"Why do you have to be so reckless?" said her mother after Cab had left. "There are rules for a reason — why don't you think you have to follow them just like anyone else?"
"I follow rules that make sense," said Penny, water dripping on the concrete as she wrung out her wet hair. "But come on, Mami, Oscar won't hurt me. You know he's hand-fed — he's not like a wild shark." She looked longingly down at the beautiful dusky shark swimming peacefully. She had come so close to reaching out and brushing his dorsal fin with her fingertips.
In the tank, the lobster had safely ended his stiff-legged venture. A pair of parrotfish scraped algae from the reef, their fused beaks leaving tiny white crosses on the rock. Purple sea fans bowed in the current and fluted sponges reached up toward the fading light. As Penny watched, a lettuce-green eel emerged from its cave and — like a long scarf set loose by the wind — stretched to its full length and billowed across the water.
She couldn't explain to people like Cab, or even her mother, the powerful pull she felt to be in that other world, close to such a magnificent creature that moved so flawlessly through its element. She couldn't describe how, when she was near the shark, she felt not fear but a deep, potent sense of being alive, a feeling more vivid and real than anything else in her day, in her whole life, even. But already the sensation was fading. The clouds thickened, transforming the reef and its creatures into shadows.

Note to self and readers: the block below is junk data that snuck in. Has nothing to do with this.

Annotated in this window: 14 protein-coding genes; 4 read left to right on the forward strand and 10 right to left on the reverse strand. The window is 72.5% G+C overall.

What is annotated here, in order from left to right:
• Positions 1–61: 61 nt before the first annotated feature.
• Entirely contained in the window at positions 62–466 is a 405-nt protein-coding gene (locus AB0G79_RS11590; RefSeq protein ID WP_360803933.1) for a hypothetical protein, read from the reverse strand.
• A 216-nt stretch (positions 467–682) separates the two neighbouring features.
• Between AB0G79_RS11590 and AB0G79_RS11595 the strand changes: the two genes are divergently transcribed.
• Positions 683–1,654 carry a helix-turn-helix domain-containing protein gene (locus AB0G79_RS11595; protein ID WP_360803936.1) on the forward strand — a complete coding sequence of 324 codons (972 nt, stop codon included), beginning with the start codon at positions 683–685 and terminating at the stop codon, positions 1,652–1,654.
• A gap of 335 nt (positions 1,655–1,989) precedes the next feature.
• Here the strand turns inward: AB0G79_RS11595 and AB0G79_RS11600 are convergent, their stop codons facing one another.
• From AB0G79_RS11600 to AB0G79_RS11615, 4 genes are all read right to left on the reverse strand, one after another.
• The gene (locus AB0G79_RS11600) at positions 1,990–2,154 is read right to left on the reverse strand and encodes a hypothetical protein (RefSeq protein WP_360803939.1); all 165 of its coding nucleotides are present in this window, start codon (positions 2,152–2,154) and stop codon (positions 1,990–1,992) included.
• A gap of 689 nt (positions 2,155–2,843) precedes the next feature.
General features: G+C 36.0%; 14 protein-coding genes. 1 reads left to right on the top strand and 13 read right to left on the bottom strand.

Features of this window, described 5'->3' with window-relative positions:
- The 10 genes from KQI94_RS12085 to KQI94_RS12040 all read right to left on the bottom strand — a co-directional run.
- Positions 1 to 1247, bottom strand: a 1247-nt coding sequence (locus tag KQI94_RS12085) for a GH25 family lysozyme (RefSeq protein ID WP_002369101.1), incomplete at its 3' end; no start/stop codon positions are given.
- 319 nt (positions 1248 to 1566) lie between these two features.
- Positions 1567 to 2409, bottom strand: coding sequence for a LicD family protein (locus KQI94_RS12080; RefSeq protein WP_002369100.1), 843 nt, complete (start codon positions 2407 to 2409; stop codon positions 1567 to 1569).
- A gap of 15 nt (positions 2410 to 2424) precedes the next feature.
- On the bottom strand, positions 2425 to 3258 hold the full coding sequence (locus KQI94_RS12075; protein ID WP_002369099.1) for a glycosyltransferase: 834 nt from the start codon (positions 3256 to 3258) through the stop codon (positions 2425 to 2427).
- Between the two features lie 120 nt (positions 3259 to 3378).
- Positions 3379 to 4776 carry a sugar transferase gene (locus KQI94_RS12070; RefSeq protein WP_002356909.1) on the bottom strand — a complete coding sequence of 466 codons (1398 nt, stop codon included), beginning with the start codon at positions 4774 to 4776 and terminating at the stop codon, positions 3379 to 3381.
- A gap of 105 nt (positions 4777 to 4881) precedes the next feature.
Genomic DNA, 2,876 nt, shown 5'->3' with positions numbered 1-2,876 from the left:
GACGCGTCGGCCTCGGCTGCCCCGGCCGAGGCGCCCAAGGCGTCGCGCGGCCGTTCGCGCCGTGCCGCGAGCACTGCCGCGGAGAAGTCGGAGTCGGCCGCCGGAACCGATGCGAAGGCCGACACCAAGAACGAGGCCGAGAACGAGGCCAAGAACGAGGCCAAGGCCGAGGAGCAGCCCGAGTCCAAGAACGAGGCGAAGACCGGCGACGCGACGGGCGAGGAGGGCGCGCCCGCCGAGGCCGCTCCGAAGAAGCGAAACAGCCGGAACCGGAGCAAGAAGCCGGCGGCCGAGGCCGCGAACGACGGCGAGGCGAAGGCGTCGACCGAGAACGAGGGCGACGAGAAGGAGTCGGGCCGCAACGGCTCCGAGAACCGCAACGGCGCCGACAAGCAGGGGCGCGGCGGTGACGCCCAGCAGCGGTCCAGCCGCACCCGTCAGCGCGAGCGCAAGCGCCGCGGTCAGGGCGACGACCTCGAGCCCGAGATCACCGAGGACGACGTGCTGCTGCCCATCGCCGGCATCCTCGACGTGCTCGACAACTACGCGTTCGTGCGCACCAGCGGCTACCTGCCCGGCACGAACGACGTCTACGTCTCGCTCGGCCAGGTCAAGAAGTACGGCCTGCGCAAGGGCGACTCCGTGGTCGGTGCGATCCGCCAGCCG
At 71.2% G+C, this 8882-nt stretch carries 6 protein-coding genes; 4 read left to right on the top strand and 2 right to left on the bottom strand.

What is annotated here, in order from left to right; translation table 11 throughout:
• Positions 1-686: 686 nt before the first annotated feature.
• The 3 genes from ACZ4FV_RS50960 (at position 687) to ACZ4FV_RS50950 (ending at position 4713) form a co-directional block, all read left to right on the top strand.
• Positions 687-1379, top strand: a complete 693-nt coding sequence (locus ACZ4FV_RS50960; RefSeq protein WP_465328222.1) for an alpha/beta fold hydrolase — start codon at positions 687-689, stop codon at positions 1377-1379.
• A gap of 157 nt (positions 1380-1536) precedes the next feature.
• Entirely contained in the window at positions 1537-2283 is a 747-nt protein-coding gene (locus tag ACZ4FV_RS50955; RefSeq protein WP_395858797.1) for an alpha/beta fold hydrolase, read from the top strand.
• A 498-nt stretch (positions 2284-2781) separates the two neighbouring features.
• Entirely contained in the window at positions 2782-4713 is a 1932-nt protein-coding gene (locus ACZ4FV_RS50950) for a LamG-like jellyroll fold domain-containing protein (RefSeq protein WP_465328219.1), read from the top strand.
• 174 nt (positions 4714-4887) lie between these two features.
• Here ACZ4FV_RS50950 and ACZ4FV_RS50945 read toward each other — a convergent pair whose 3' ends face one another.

Her mother sighed. "I'm going to talk to your father about this," she said. "But right now let's go. I want to get home to Granny Pearl."
Hearing the urgency in her mother's voice, Penny grabbed her school backpack. She felt suddenly chilly in her damp shirt, and a familiar nervous feeling quickened her step. Leaving the darkened tank behind, she hurried after her mother down the staff stairs.
* * *
In the car, Penny wound down her window and let the wind dry her hair. She used to take the bus home. Her mother driving her was a new thing; ever since Granny Pearl had been having what Penny's parents called "the episodes," at least one of them tried to come home early. After so long without them being there, Penny found it strange to have them around all the time. She was still thinking about floating in the cool blue world of the tank, remembering how close she had been to the shark, when Mami nodded at the road up ahead.
"Looks like girls from your school," she said.
Penny looked up to see a group of girls walking along the shady verge under the oleander. She shrugged and hunched down in her seat.
"Isn't that Angela with them?" asked Mami, squinting. "It is. Should I offer them a lift?"
"No," said Penny quickly. "They're going the other way!"
"I haven't seen Angela in ages," said Mami. "Are you two still arguing?"
"We're not arguing," muttered Penny. "We're just not friends anymore."
"That's a shame," said her mother. "You've been friends since you were little kids. Don't you think you can try getting along again? Angela probably misses you, too, you know."